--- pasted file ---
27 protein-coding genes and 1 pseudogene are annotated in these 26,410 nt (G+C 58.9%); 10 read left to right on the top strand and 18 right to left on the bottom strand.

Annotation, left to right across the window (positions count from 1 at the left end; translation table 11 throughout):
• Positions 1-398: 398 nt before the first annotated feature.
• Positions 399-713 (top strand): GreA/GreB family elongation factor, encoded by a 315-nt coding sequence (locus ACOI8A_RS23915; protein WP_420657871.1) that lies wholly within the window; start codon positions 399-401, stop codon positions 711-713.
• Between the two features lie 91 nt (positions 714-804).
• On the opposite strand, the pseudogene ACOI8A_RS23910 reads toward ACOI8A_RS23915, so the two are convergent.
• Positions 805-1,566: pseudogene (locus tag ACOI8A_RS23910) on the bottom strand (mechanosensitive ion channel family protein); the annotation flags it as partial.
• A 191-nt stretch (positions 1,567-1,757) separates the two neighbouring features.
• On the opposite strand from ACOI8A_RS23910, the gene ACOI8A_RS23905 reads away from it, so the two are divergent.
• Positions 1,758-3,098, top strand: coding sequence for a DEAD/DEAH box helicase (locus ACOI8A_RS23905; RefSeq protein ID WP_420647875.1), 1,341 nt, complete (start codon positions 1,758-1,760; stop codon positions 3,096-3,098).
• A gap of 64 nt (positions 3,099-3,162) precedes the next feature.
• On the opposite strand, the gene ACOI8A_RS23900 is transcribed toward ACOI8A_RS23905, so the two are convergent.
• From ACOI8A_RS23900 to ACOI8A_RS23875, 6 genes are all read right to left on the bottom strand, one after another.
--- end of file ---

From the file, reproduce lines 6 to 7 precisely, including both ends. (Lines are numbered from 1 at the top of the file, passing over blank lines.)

• On the opposite strand, the pseudogene ACOI8A_RS23910 reads toward ACOI8A_RS23915, so the two are convergent.
• Positions 805-1,566: pseudogene (locus tag ACOI8A_RS23910) on the bottom strand (mechanosensitive ion channel family protein); the annotation flags it as partial.